9) Shared Mind A fragment of the insane mind seeds itself into the sane creature and becomes a permanent aspect of that character’s mind, utterly impossible to remove without permanent damage to the sane creature. Aside from the new insane voice within the sane creature’s head, the insane creature can compel the sane creature once per week into any action it so chooses. This functions either as dominate monster with a duration of 1 hour, or as a geas with a duration of one week (caster level equal to hit dice). In addition, the sane creature is aware of this possession, but is stopped by the insane creature from communicating the affliction to any other creature.
10) Something Breaks The sane creature’s mind simply cannot handle the connection to the insane creature, and goes immediately insane itself. The sane creature is inflicted with 1d4 random insanities (see the “Sanity and Madness” section in Chapter 8 of Pathfinder Roleplaying Game: Gamemastery Guide) and is staggered for 1 round.
The majority of these effects are permanent, and can only be removed by the same means that would remove insanity normally, such as wish, miracle, or other high level magic.
[Submitted by Michael McCarthy]
Disclaimer: Any point of view expressed in this article is the opinion of the writer and does not in any case represent, define or otherwise reflect the view of the AaWBlog, AdventureAWeek.com, or AAW Games, Inc. For more information on insanity in Pathfinder, see the “Sanity and Madness” section in Chapter 8 of the Pathfinder Roleplaying Game: Gamemastery Guide.
Love is in the air as the spring snows melt and the sun shines once more on verdant valleys of green—which the AaWBlog is washing in blood with a project as ambitious as it is gruesome: Cultus Sanguineus!
This month we’re bringing a theme to the AaWBlog, one borne of three things: the linen of the chosen, one of our users requests (kevin_video) to see a vampiric version, and the great submissions from contributor Jonathan Ely (two of which: the mask of thirstand amulet of the sundered hearthave already appeared).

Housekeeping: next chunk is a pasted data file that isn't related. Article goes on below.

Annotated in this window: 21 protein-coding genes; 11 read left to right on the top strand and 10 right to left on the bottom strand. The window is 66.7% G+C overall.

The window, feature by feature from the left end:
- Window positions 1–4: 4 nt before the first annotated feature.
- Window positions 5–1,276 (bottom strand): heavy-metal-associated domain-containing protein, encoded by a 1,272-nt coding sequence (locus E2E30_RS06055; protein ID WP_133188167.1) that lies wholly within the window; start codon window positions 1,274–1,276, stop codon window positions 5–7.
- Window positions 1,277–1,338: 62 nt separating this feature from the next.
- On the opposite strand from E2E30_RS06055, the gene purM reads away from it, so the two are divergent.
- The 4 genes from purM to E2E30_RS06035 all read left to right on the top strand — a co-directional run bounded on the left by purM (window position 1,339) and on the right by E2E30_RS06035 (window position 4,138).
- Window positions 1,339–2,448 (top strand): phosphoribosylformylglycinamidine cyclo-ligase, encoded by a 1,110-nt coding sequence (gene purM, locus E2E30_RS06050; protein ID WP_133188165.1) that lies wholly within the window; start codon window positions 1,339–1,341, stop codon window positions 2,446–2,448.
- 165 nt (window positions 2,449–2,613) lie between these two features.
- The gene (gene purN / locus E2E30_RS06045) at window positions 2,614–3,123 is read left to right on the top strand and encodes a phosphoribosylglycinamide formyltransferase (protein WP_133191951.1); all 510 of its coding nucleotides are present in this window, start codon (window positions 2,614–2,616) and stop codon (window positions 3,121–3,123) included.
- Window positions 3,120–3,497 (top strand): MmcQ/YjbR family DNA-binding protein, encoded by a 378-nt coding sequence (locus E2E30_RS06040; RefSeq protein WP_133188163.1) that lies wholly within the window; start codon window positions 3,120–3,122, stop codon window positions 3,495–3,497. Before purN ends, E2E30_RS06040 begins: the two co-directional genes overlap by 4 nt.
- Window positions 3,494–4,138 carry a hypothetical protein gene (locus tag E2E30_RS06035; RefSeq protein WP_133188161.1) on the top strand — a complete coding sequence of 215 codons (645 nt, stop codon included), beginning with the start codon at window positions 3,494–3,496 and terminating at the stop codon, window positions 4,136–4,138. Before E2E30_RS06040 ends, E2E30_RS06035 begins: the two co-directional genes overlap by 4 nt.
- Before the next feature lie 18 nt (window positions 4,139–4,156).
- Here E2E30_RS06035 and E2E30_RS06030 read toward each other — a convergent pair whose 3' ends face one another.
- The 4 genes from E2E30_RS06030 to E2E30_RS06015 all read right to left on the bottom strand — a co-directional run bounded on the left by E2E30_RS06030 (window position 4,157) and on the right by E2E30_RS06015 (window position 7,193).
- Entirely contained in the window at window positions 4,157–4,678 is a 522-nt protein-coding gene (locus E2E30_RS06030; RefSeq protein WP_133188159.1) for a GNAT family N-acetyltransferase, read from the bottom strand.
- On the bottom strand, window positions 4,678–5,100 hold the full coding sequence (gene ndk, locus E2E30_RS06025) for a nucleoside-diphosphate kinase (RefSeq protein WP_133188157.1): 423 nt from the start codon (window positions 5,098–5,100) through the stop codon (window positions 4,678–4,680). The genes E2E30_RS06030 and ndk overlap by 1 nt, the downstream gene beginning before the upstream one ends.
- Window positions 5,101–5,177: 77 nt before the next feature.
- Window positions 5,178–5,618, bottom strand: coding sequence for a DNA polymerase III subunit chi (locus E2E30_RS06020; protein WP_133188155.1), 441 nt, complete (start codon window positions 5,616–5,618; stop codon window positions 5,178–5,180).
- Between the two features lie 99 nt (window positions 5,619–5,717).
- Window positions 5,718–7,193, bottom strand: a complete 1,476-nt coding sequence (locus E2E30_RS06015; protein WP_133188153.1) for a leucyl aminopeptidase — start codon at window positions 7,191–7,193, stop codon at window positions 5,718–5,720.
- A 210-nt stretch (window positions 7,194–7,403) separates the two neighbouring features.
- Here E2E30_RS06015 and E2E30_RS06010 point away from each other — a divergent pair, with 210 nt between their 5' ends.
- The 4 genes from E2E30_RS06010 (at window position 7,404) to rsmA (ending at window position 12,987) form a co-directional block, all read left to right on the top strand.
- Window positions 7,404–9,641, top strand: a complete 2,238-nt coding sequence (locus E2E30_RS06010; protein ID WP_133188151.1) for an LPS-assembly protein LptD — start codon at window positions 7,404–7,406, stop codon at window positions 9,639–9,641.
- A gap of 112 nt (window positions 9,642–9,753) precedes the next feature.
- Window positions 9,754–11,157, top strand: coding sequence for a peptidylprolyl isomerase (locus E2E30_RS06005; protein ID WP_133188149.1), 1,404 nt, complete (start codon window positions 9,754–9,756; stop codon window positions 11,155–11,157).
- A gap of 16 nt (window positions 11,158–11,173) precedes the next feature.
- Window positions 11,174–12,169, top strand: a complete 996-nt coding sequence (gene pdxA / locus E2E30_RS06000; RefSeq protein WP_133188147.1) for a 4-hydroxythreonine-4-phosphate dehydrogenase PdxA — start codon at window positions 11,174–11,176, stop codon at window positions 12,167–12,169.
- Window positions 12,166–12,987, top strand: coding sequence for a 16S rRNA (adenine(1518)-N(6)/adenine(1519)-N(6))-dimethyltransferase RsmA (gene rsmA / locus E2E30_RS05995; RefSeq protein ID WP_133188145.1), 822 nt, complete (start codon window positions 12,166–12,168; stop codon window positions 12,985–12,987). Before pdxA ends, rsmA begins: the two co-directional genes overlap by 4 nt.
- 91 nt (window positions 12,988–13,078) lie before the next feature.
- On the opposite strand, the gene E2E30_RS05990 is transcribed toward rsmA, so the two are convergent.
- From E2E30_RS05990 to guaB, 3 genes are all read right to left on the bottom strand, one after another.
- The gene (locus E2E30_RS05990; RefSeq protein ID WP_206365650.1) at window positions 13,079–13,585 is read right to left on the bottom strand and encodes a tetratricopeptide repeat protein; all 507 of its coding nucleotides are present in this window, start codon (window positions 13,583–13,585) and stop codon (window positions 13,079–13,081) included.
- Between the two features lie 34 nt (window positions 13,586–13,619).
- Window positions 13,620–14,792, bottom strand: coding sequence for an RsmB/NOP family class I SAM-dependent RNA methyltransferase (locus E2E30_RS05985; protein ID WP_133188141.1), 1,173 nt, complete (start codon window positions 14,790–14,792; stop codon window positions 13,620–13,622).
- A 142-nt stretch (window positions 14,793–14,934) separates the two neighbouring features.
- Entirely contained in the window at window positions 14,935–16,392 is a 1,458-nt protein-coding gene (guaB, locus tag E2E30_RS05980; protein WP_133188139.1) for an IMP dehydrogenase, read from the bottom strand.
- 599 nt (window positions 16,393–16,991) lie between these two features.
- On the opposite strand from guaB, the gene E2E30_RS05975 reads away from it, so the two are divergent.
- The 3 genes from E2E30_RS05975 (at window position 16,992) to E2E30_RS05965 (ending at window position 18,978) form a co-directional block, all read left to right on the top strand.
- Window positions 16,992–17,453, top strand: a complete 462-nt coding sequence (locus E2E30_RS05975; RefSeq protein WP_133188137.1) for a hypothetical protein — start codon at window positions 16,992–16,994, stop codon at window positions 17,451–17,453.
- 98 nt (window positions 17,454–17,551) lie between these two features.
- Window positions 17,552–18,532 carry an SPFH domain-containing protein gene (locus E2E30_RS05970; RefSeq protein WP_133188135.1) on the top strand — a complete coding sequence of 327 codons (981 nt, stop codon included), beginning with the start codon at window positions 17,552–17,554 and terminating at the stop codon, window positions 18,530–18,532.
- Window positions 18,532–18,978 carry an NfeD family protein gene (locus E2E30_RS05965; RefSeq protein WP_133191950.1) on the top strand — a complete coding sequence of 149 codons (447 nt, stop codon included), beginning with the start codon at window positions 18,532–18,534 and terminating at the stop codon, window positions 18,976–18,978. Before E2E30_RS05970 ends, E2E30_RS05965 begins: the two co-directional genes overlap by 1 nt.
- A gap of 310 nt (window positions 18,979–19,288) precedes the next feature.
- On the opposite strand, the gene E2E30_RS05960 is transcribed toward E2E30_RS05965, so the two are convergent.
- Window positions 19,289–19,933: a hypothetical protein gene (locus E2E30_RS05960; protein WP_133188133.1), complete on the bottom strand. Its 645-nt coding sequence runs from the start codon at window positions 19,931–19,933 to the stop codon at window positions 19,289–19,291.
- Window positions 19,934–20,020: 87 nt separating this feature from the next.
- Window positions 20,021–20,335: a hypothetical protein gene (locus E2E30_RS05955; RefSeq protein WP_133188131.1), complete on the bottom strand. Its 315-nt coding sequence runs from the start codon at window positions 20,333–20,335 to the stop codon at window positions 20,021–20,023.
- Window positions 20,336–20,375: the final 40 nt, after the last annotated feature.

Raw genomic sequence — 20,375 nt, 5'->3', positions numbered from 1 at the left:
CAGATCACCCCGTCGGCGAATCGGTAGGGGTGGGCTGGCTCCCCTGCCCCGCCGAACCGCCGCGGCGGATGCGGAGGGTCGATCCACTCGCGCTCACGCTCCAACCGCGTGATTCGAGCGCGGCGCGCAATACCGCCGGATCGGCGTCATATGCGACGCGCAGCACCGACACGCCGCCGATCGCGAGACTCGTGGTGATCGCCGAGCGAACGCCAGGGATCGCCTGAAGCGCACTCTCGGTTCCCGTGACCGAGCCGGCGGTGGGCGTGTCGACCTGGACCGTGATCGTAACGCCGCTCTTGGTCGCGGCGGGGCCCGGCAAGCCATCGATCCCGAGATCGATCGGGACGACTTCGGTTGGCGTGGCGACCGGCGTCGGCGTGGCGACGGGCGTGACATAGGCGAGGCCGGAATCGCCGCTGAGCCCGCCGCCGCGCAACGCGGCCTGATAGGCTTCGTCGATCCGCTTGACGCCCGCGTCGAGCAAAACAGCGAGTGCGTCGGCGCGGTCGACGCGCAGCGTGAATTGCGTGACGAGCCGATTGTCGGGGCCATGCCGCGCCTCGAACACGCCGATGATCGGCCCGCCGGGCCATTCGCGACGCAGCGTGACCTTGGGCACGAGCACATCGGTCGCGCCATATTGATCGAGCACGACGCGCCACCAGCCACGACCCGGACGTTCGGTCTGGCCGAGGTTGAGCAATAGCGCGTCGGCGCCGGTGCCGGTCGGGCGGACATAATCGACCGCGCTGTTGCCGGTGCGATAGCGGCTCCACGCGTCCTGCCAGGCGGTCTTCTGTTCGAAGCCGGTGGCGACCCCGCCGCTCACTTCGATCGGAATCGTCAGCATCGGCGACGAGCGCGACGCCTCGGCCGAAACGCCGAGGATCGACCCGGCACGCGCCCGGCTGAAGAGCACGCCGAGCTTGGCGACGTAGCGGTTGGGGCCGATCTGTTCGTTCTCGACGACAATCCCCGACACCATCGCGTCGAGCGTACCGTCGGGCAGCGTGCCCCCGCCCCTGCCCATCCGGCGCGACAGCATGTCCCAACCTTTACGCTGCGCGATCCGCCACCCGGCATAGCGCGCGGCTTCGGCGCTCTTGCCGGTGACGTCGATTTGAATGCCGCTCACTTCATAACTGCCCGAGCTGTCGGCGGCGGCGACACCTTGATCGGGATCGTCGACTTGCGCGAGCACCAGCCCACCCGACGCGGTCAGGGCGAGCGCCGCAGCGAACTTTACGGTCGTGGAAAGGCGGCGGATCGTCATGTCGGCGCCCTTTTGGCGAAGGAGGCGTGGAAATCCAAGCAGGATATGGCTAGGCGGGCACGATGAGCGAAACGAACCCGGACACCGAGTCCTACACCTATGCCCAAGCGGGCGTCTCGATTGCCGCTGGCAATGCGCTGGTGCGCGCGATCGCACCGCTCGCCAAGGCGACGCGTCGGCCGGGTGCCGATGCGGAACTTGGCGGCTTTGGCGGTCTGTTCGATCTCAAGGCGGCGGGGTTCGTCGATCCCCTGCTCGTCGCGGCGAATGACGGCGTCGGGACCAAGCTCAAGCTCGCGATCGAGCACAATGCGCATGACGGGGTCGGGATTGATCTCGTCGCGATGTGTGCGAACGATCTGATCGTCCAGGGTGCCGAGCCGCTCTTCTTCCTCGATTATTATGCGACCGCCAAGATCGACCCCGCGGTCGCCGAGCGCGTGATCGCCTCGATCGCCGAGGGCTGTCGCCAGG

Technically, there’s a fourth thing: my inadequacy in telling Mr. Ely that three items that together usher a change into a vampire would do. Once I was sitting there with them in hand, it became clear that the regular format wasn’t going to work.
So, once more (publicly this time), I’m apologizing to Jonathan Ely for my foolishness.
I am reticent to throw away great material, however, and before long I’d hatched a plan! Brian Wiborg Monster is joining the AaW Crew as a regular contributor for the AaWBlog (as are a few others—keep your eyes peeled!), partly because he approached me around the same time with a similar theme laden in blood (and has done a fantastic job of fleshing it out). With some quick brainstorming it became clear that we had an opportunity on our hands, not a snafu! Now the entire month is centrally themed around Cultus Sanguineus, an insidious cabal in Mohkba intent on summoning forth a primal daemonic entity that is anathema to life—the Exsanguinator! The first week introduced the mask of thirst, the blood thirst box and the alleyway of blood haunt (as well as manifestations, a new mechanic for haunts!) in addition to an article on tips for luring players into duplicitous doings. Our weekend posts centered around a mugging scenario for Sidequest Saturday and then one of the lead antagonists of the plot, Krev Ragata, for Statblock Sunday. Week two began with the amulet of the sundered heart, continued with the (chilling) sanguineus mirror trap, rain of blood haunt and yesterday, an article on running memorable social encounters. Tomorrow we’ve got a whallop of a post ready for everybody—an excellent 2,500+ word foray into the seedy, secret underbelly of Mohkba society under the auspice of a grand masquerade!
Next week will bring a close to Cultus Sanguineus, and perhaps an end to some PCs: stay tuned and check back in at the AaWBlog to see what awaits adventurers in Aventyr this month on AdventureAWeek.com!